Recording microphones are common place these days. They are on our phones, iPods, mp3 players and even on pens. But usually these microphones don’t result in the best audio quality from their built-in mono microphone. That’s where Samson’s Zoom H1 Handy Recorder comes in.
The Zoom H1 is made of plastic and feels extremely lightweight. It has a professional look but it does feel like a toy. There’s a slight creaking when being lightly twisted or held tightly. We will go into that later on in this review. On the front of the device is a single record button and the display. And you might be able to see a rec/peak LED light on top of the display which comes in very handy since it will start flashing when the input source (mic or line-in) is above the recommended recording level.
The most important part of any type of recorder is of course the microphone. The Zoom H1 has stereo X/Y microphones on the top surrounded by a plastic cage which is used for adding in a windscreen. The H1 has an optional accessory pack which includes the windscreen, AC adaptor, USB cable, mini tripod, padded case and a mic clip adaptor.
The display shows the input levels, remaining recording time, file format and bitrate. The Zoom H1 records Broadcast WAV (BWF) at 96kHz/48kHz/44.1kHz at 16-bit or 24-bit and MP3 from 48 to 320kbps. A single AA battery lasts for 10 hours of recording time.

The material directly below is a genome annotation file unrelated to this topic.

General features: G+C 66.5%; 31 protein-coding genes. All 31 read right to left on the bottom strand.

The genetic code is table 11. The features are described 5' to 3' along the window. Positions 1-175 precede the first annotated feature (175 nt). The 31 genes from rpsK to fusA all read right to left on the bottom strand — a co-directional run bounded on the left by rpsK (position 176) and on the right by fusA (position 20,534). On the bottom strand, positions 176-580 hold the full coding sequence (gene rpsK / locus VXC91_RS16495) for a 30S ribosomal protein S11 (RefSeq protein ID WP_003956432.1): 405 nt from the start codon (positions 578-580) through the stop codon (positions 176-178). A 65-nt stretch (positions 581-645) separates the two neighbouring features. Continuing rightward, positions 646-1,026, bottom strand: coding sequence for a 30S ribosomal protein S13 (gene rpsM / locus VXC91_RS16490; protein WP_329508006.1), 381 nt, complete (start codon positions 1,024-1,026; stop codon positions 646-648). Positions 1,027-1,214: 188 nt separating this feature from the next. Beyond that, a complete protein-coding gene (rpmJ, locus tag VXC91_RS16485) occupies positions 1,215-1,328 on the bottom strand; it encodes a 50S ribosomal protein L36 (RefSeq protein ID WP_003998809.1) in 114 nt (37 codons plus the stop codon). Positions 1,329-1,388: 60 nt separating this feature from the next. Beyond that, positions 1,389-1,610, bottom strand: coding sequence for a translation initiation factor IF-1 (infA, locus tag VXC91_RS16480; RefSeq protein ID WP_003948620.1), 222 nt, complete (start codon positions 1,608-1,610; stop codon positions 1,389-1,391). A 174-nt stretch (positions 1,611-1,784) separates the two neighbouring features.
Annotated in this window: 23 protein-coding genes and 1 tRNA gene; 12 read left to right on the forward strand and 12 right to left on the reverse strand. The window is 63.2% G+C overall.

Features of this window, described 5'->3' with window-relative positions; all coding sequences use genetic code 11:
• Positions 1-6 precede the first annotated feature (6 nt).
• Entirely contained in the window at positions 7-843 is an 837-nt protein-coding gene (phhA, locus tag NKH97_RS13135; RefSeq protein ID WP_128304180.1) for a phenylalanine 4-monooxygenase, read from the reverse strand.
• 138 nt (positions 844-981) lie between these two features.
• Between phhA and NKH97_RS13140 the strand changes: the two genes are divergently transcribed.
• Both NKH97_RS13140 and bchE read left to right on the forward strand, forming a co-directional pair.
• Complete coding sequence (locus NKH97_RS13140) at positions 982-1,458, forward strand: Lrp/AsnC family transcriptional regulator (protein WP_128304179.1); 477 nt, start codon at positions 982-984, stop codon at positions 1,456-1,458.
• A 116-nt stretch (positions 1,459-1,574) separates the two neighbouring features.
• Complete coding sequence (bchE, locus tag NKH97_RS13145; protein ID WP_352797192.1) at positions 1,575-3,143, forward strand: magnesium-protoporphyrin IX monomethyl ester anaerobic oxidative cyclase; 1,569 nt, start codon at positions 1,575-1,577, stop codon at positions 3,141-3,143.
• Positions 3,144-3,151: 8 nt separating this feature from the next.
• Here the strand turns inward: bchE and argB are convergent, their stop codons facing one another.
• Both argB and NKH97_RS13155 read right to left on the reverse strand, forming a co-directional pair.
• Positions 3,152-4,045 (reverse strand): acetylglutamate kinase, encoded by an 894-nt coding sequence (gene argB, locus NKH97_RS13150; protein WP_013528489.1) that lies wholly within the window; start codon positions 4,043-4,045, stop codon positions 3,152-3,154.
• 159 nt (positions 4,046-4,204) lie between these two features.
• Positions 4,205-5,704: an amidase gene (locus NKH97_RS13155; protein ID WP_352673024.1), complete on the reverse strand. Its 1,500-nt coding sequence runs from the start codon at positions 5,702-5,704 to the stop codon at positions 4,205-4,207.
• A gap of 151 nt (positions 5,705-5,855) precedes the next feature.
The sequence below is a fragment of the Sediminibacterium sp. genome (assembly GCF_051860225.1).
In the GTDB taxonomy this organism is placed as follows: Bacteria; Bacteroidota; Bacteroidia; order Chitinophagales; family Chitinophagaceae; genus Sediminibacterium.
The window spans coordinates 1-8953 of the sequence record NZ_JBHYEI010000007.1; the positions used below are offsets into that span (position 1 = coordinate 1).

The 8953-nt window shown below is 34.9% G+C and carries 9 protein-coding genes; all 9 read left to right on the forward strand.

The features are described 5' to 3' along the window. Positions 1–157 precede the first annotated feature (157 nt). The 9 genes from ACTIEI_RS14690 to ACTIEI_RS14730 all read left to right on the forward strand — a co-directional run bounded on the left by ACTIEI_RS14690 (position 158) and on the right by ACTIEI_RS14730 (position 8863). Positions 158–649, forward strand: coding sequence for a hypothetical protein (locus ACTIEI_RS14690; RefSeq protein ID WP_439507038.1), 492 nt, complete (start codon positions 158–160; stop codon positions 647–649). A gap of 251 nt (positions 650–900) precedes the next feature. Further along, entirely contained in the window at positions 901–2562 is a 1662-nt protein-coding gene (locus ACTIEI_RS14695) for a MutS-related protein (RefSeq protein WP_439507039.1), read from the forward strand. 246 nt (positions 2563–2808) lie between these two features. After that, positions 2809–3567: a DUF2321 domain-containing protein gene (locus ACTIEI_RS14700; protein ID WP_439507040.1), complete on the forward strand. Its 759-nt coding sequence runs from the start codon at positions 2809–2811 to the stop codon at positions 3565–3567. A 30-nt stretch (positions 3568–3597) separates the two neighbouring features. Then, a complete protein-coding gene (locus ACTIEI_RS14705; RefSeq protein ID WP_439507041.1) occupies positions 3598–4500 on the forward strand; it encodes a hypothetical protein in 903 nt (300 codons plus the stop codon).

Now for the actual audio test.
I used 3 recorders: Sony IC Recorder, Samson Zoom H1 Recorder, and an Olympus Recorder. I also used a Kodak Playtouch for a video demo audio from portable camcorder. All audio samples are taken on their highest bitrate setting. All the recordings are done in a soundproof room. The speakers are playing at the same volume for all the recordings. There has been no post editing of the audio and video.
ZOOM H1 ZOOM-H1-audio
I would like to upload the audio sample from the Olympus recorder but it’s way too distorted and fuzzy to even give a good comparison with the Zoom H1.
In my opinion, the Zoom H1 does a pretty good job at providing a stereo recording experience. It did provide a far better recording verses the Sony and Olympus recorders but only a little bit better than the recorder on the Kodak Playtouch. The Zoom H1 is far from a professional recorder that you might use at a concert show, but it’s perfect for the amateur recording for a blog or press conference. It’s priced at $99 from B&H.